Rob adds to the story: 
“After my parents moved into the Rectory, they had two more sons, including me, in 1954 and 1956. I was brought up in the Rectory until I was 14 years old.
My Christian faith began at St John’s Church and in the Rectory where I used to sing choruses about the joy of being loved by Jesus. “Wide, wide as the ocean” and “Yesterday, today, for ever, Jesus is the same.” For a few years I was a choirboy, with Mr Edward Brett as organist and choirmaster. We chanted the canticles and the Psalm for Morning and Evening Prayer. Once a month there was Parish Communion at 9.30 am. On the other Sundays there was Sunday School at 9.30 am.
On Good Friday evenings there were ecumenical services in St John’s in English and Afrikaans. There was a sermon in each language. One year, Michael Cassidy preached the English sermon. Usually the Afrikaans sermon was preached by the Dominee at the Wynberg Dutch Reformed Church.

The choir in 1964 with Edward Brett, choirmaster and organist

Hugh summarises some points :

Two of Stanley’s curates the Rev Bruce Evans and the Rev Philip Le Feuvre (pictured above in the choir) went on to become Bishops in the Church of the Province.

A few years on Mick Milligan was appointed to run a Sunday School at St John’s, and by all accounts did very well. The younger members of the Wakeling family attended it.

When Stanley first arrived, there were no other buildings in the grounds of St John’s Church. There were no toilets. No rooms where you could hold Sunday School classes. By the time he left there were good facilities across the drive in the Church grounds.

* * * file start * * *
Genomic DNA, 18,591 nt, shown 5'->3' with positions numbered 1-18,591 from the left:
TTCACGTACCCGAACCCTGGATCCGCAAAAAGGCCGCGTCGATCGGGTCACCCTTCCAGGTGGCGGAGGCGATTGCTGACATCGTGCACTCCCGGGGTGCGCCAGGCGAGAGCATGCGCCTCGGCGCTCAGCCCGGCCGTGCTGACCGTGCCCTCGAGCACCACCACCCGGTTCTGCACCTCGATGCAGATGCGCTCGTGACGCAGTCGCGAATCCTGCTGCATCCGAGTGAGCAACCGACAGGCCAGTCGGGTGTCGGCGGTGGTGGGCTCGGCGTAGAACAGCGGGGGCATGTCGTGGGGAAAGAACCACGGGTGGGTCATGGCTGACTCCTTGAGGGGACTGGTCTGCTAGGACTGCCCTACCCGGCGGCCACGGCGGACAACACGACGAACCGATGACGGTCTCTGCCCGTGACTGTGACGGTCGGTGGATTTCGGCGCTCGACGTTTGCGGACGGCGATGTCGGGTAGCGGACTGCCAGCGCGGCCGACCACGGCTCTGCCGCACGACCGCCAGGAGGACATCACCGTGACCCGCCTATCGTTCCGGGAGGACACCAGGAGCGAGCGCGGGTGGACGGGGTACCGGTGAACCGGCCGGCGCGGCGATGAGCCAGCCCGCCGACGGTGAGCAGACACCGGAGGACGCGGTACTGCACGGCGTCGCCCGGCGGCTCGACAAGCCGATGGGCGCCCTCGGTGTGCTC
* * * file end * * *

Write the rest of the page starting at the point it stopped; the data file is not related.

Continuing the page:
Perhaps the thing that Stanley should be remembered for is that he kept St John’s Church open to all people of all races during the Apartheid years. He was not one to get involved with politics, but he quietly got on with the task. I suspect that some people attended St John’s because it was open to people of all races.

For the story of when Stanley and Mary left St John’s Wynberg and returned to the UK, refer to my brother Rob, who was around when it happened. By then I had been living in Johannesburg for a couple of years, and I moved back to the UK some time before they did.

Rob remembers the leave-taking, but returned later in 1982:
The family moved to England in March 1969. I remember it well! There was a big farewell party in the Rectory Garden. Many people came to the docks to see us off at 4pm on Wednesday 5th March 1969. It took 12 days on the Pendennis Castle passenger liner from Cape Town to Southampton. That was the first and last time I slept on a ship at sea.
My wife Mary and I were members of St John's from 1982 to 1985 when Rev John Freeth was the Parish Rector and Rev Graham Fenton was the Associate Rector at St John's Church. We lived here with our sons Tim (born in 1982 in Lesotho) and Sam (born in 1984 in Mowbray). 
I am now retired and live in Buxton, Derbyshire, England. I visited the Wynberg parish in September 2003 and in September 2011 but have not been back since then. I still have friends in the parish. I was very involved in the Hermanus Camp!  You may know Rev Gordon Crowther who moved to Lee Abbey Devon from Church of the Holy Spirit, Kirstenhof in March 2020. We are Associate Community members at Lee Abbey.
Rob and Mary Wakeling with their son Matt, visit Cape Town in 2011
I hope to hear from people in the Parish. I am praying for your ministry. There is much more that I could write about the Church and the Parish from my memories of the 1960s and 1980s.
Have a good anniversary year!

A word of appreciation is due to Colleen Saunders, for sharing our Heritage Appeal with Hugh and Rob in the UK. Colleen said her maternal grandmother, Minnie Thebus, looked after the Wakeling children when they were small. Colleen's parents were married at St John's, and her mother was baptised and confirmed here. She is at St Luke’s, but her mother and her family were long-standing members of Emmanuel and St John's.